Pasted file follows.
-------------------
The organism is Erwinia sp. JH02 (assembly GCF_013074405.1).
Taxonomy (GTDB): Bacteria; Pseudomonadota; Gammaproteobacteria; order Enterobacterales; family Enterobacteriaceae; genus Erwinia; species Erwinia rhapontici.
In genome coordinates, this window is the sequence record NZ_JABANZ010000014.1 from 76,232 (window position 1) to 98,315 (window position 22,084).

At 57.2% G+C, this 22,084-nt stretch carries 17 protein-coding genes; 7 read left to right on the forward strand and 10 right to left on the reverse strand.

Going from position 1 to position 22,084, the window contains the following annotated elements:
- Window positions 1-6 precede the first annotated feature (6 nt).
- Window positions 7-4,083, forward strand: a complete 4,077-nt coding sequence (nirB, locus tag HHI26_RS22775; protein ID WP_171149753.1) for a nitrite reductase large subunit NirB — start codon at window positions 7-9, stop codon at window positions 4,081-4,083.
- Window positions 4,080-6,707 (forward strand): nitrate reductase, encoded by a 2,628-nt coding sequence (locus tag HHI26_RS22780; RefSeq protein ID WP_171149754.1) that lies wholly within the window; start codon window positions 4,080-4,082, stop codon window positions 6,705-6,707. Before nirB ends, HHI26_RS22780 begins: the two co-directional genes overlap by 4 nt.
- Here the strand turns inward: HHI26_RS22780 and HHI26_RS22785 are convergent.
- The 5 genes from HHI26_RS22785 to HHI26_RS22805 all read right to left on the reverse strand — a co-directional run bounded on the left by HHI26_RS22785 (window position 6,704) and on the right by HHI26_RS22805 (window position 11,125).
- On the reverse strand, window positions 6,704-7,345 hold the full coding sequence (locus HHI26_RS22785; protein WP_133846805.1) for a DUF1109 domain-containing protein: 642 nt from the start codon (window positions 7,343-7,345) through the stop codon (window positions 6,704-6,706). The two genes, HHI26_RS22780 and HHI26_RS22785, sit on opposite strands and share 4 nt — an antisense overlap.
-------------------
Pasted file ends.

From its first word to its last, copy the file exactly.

The organism is Erwinia sp. JH02 (assembly GCF_013074405.1).
Taxonomy (GTDB): Bacteria; Pseudomonadota; Gammaproteobacteria; order Enterobacterales; family Enterobacteriaceae; genus Erwinia; species Erwinia rhapontici.
In genome coordinates, this window is the sequence record NZ_JABANZ010000014.1 from 76,232 (window position 1) to 98,315 (window position 22,084).

At 57.2% G+C, this 22,084-nt stretch carries 17 protein-coding genes; 7 read left to right on the forward strand and 10 right to left on the reverse strand.

Going from position 1 to position 22,084, the window contains the following annotated elements:
- Window positions 1-6 precede the first annotated feature (6 nt).
- Window positions 7-4,083, forward strand: a complete 4,077-nt coding sequence (nirB, locus tag HHI26_RS22775; protein ID WP_171149753.1) for a nitrite reductase large subunit NirB — start codon at window positions 7-9, stop codon at window positions 4,081-4,083.
- Window positions 4,080-6,707 (forward strand): nitrate reductase, encoded by a 2,628-nt coding sequence (locus tag HHI26_RS22780; RefSeq protein ID WP_171149754.1) that lies wholly within the window; start codon window positions 4,080-4,082, stop codon window positions 6,705-6,707. Before nirB ends, HHI26_RS22780 begins: the two co-directional genes overlap by 4 nt.
- Here the strand turns inward: HHI26_RS22780 and HHI26_RS22785 are convergent.
- The 5 genes from HHI26_RS22785 to HHI26_RS22805 all read right to left on the reverse strand — a co-directional run bounded on the left by HHI26_RS22785 (window position 6,704) and on the right by HHI26_RS22805 (window position 11,125).
- On the reverse strand, window positions 6,704-7,345 hold the full coding sequence (locus HHI26_RS22785; protein WP_133846805.1) for a DUF1109 domain-containing protein: 642 nt from the start codon (window positions 7,343-7,345) through the stop codon (window positions 6,704-6,706). The two genes, HHI26_RS22780 and HHI26_RS22785, sit on opposite strands and share 4 nt — an antisense overlap.